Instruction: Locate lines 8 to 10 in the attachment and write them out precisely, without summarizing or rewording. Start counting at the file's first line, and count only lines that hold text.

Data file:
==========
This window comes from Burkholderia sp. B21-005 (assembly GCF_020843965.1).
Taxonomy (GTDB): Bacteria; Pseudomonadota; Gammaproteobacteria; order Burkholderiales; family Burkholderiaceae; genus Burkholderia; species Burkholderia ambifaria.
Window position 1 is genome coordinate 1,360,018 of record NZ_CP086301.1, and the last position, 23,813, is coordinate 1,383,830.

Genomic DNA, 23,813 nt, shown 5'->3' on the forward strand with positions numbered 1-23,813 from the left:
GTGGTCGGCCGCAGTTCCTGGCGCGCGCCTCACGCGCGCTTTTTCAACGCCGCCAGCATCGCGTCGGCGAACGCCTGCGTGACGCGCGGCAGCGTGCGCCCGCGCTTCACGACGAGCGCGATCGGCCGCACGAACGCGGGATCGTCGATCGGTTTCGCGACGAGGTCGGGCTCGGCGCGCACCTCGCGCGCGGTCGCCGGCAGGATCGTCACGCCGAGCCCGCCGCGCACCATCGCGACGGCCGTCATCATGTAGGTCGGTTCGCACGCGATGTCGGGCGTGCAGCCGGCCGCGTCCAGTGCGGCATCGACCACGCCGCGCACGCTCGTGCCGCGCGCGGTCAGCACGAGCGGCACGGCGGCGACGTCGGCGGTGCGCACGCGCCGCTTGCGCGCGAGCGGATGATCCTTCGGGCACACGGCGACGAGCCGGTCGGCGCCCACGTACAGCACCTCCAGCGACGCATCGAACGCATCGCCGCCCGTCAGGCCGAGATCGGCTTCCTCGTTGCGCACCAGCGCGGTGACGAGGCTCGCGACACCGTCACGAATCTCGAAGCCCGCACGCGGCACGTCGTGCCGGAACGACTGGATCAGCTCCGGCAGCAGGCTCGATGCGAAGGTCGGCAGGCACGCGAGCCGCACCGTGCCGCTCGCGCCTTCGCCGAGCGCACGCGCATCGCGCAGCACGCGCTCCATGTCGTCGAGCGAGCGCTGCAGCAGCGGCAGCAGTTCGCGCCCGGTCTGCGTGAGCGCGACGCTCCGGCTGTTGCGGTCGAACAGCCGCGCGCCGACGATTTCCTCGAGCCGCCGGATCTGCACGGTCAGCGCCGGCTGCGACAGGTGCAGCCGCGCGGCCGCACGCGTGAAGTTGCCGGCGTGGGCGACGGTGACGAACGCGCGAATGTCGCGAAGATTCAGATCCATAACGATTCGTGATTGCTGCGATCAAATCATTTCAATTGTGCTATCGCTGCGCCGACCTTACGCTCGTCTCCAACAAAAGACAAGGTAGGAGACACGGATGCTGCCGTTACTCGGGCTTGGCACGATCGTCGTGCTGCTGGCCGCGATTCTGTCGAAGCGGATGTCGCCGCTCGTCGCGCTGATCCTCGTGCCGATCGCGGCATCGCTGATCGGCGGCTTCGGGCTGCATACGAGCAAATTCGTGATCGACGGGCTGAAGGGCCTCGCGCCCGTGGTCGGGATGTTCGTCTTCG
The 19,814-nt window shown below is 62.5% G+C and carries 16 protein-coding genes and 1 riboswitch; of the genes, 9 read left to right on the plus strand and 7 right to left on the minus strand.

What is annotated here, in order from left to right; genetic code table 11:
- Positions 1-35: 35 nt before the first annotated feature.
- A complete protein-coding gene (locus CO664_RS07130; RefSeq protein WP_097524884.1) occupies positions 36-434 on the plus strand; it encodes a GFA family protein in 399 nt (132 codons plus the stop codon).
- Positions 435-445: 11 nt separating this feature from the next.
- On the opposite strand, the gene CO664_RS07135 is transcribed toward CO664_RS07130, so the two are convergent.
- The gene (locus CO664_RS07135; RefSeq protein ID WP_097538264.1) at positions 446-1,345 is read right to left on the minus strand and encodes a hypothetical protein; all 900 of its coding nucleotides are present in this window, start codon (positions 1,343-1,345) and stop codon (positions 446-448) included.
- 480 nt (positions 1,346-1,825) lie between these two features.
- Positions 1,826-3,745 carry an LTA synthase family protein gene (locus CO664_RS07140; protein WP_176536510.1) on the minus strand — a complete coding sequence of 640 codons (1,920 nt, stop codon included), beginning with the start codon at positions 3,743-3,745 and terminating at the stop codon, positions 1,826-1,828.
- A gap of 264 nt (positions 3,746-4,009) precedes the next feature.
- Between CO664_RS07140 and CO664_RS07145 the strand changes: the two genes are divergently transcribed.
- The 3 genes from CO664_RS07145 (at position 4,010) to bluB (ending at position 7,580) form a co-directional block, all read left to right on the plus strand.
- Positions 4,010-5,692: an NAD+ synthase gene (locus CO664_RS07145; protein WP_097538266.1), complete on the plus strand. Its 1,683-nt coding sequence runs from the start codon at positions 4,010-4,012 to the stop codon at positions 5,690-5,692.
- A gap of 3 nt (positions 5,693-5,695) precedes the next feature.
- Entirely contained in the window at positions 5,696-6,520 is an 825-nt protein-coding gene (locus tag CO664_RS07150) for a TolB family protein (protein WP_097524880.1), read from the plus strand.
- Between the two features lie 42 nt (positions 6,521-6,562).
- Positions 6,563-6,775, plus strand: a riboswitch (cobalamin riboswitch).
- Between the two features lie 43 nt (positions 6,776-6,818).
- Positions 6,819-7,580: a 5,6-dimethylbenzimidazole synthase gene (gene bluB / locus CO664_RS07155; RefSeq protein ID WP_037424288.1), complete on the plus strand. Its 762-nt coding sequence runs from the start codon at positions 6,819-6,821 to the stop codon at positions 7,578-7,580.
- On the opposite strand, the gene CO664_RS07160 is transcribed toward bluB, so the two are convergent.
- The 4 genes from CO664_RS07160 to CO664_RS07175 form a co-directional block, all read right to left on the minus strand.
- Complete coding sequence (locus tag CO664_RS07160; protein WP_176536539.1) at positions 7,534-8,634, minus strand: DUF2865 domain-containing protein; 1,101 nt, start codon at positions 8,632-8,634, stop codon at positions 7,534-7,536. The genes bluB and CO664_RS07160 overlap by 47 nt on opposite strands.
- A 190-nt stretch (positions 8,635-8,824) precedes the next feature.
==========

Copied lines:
- Positions 1-35: 35 nt before the first annotated feature.
- A complete protein-coding gene (locus CO664_RS07130; RefSeq protein WP_097524884.1) occupies positions 36-434 on the plus strand; it encodes a GFA family protein in 399 nt (132 codons plus the stop codon).
- Positions 435-445: 11 nt separating this feature from the next.